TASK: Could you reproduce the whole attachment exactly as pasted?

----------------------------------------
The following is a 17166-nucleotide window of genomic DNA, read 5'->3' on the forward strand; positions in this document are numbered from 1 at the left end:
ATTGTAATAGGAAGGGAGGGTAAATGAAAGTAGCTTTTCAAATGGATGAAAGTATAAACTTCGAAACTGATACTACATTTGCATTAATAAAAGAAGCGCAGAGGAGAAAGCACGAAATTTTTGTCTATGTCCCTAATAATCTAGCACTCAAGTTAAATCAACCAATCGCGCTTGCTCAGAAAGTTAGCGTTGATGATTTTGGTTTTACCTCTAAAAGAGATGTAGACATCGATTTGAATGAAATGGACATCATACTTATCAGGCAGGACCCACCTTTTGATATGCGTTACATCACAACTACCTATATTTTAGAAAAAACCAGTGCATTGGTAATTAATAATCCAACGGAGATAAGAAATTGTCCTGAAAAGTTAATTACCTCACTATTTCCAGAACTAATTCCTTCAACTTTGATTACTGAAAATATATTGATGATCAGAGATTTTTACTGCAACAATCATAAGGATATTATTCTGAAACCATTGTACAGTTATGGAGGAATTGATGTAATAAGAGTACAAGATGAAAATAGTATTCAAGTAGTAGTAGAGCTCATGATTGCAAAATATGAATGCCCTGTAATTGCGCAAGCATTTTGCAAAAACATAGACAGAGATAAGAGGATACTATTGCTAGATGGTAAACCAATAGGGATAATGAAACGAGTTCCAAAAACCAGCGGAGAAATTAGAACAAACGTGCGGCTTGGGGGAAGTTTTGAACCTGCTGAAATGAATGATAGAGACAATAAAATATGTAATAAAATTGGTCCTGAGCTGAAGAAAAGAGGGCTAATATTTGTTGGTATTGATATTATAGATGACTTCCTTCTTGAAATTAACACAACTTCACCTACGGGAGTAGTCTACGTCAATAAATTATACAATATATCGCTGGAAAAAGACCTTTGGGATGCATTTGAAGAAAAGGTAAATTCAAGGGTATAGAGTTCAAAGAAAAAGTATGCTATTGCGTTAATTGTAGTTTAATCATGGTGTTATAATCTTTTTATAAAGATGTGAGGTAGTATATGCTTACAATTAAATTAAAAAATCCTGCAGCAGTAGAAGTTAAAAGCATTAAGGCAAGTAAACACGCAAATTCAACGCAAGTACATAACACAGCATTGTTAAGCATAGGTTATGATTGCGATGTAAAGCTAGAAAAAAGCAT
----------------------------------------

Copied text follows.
The following is a 17166-nucleotide window of genomic DNA, read 5'->3' on the forward strand; positions in this document are numbered from 1 at the left end:
ATTGTAATAGGAAGGGAGGGTAAATGAAAGTAGCTTTTCAAATGGATGAAAGTATAAACTTCGAAACTGATACTACATTTGCATTAATAAAAGAAGCGCAGAGGAGAAAGCACGAAATTTTTGTCTATGTCCCTAATAATCTAGCACTCAAGTTAAATCAACCAATCGCGCTTGCTCAGAAAGTTAGCGTTGATGATTTTGGTTTTACCTCTAAAAGAGATGTAGACATCGATTTGAATGAAATGGACATCATACTTATCAGGCAGGACCCACCTTTTGATATGCGTTACATCACAACTACCTATATTTTAGAAAAAACCAGTGCATTGGTAATTAATAATCCAACGGAGATAAGAAATTGTCCTGAAAAGTTAATTACCTCACTATTTCCAGAACTAATTCCTTCAACTTTGATTACTGAAAATATATTGATGATCAGAGATTTTTACTGCAACAATCATAAGGATATTATTCTGAAACCATTGTACAGTTATGGAGGAATTGATGTAATAAGAGTACAAGATGAAAATAGTATTCAAGTAGTAGTAGAGCTCATGATTGCAAAATATGAATGCCCTGTAATTGCGCAAGCATTTTGCAAAAACATAGACAGAGATAAGAGGATACTATTGCTAGATGGTAAACCAATAGGGATAATGAAACGAGTTCCAAAAACCAGCGGAGAAATTAGAACAAACGTGCGGCTTGGGGGAAGTTTTGAACCTGCTGAAATGAATGATAGAGACAATAAAATATGTAATAAAATTGGTCCTGAGCTGAAGAAAAGAGGGCTAATATTTGTTGGTATTGATATTATAGATGACTTCCTTCTTGAAATTAACACAACTTCACCTACGGGAGTAGTCTACGTCAATAAATTATACAATATATCGCTGGAAAAAGACCTTTGGGATGCATTTGAAGAAAAGGTAAATTCAAGGGTATAGAGTTCAAAGAAAAAGTATGCTATTGCGTTAATTGTAGTTTAATCATGGTGTTATAATCTTTTTATAAAGATGTGAGGTAGTATATGCTTACAATTAAATTAAAAAATCCTGCAGCAGTAGAAGTTAAAAGCATTAAGGCAAGTAAACACGCAAATTCAACGCAAGTACATAACACAGCATTGTTAAGCATAGGTTATGATTGCGATGTAAAGCTAGAAAAAAGCAT